Induction weekends at the Hall have provided plenty of memorable moments
By Jonathan Mayo
For the past 61 years, thousands have gathered in Cooperstown, N.Y., each summer to watch the greatest players in baseball convene and welcome a few more into their fraternity.
This year's Hall of Fame inductions, No. 62 if you're scoring at home, will bring Bill Mazeroski, Kirby Puckett, Hilton Smith and Dave Winfield into the fold. As with each and every Hall of Fame weekend, it's sure to provide fans with a host of memorable moments.
Every fan has a favorite Hall of Famer, and a top induction weekend memory. What's your pick? E-mail us
your favorite induction moment.
What's the best part of induction weekend? Is it seeing all the living greats of the game?
You'll see plenty at this year's inductions. Forty-three Hall of Famers are expected to attend the ceremonies to honor Kirby Puckett, Dave Winfield, Bill Mazeroski and Hilton Smith. Including those four men, the Hall of Fame has 61 living members. Where else can you see 70 percent of all living Hall of Famers in one place?
Of course, if you had made the trip to Cooperstown last year, you would have seen 48
of the all-time greats. That's the highest total of Hall of Famers ever at an induction.
The induction ceremonies have really become a popular event for former players over the last 30 years or so. Thirty or more have attended every year since 1991. Since 1969, there have been at least 20 Hall of Famers each induction weekend. Prior to that, attendance was sporadic.
Only eight Hall of Famers showed up in 1967, and six in 1966, but there were 22 on hand in 1965. And it seems the star power of each class has little to do with attendance. The 48 who came last year saw Carlton Fisk, Tony Perez, Sparky Anderson, Turkey Stearnes and Bid McPhee join them in the Hall. But in 1999, when Cooperstown welcomed a seemingly more marquee draw of Nolan Ryan, George Brett, Robin Yount and Orlando Cepeda, there were 38 fellow members on hand. And back in '65, when the then high of 22 showed up? Pud Galvin was the one and only inductee, a veterans' committee addition.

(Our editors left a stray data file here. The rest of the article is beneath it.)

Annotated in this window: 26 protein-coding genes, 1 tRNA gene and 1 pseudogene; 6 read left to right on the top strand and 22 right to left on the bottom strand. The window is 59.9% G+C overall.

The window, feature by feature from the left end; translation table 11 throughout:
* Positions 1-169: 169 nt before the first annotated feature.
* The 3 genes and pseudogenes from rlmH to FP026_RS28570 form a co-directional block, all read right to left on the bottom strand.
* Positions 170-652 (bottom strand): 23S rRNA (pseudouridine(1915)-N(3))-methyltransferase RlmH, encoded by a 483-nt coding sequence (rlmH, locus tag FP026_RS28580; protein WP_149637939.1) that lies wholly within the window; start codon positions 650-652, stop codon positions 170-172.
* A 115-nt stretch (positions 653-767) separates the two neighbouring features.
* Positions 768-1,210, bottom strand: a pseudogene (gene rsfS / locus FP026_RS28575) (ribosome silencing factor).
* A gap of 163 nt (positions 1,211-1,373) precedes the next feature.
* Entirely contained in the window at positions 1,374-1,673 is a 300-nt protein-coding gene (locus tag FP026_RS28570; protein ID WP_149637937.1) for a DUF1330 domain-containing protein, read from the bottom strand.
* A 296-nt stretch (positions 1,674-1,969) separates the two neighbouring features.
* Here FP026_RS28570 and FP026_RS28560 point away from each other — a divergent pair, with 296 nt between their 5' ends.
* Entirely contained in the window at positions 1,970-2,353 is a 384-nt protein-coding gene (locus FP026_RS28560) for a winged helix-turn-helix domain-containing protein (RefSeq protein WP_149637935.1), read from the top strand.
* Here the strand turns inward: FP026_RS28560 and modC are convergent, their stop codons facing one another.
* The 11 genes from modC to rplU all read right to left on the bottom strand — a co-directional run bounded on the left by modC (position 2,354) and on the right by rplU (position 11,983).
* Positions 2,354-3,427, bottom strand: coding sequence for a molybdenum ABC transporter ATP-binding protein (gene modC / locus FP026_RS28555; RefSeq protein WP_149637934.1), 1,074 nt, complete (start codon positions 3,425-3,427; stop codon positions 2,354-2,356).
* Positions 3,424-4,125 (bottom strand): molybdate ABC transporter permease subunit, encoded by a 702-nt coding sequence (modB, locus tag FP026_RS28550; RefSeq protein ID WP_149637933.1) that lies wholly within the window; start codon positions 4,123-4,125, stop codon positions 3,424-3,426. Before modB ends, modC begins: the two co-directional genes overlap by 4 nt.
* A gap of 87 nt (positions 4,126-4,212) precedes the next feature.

Then there was 1946. The Veterans Committee did all of the inducting that year, giving plaques to 11 players, including that famed double-play team Tinkers to Evers to Chance. There were no Hall of Famers at that induction ceremony.
Which Hall of Famers like to attend the inductions? The late Charlie Gehringer never liked to miss one, and is still the all-time leader with 31 induction ceremonies attended. But people are gaining on him. Both Bob Feller and Stan Musial are expected to attend this year's inductions, which will move them each one closer to Gehringer. Feller will make his 30th appearance, while Musial's will be his 28th.
Words with impact
Part of the appeal of induction weekend is hearing what your heroes have to say upon reaching this pinnacle of achievement. Possibly the most famous, or at least important, induction speech came from Ted Williams in 1966. In his address, Williams expressed a hope that the stars of the Negro Leagues -- those who were talented enough, but weren't allowed
to play Major League Baseball for all or most of their careers because of the color barrier -- would be accepted into the Baseball Hall of Fame.
His words had an impact. In 1971, Satchel Paige became the first Negro Leagues player inducted into the Hall. He was followed by Josh Gibson and Buck Leonard in 1972. A Negro Leaguer has been added to the Hall just about every year since.
Have you missed out on some of the induction speeches of Hall of Famers past? Now's your chance to listen to some history, courtesy of the Hall of Fame. Here is a selection of past Hall of Fame induction speeches:
Orlando Cepeda, 1998
Johnny Bench, 1989
Joe Morgan, 1990
Red Barber, 1978 Ford Frick Honoree
Mel Allen, 1978 Ford Frick Honoree
will be airing additional highlights from Hall of Fame ceremonies past all week long.
Jonathan Mayo is a senior writer for MLB.com based in New York. He can be reached at firstname.lastname@example.org.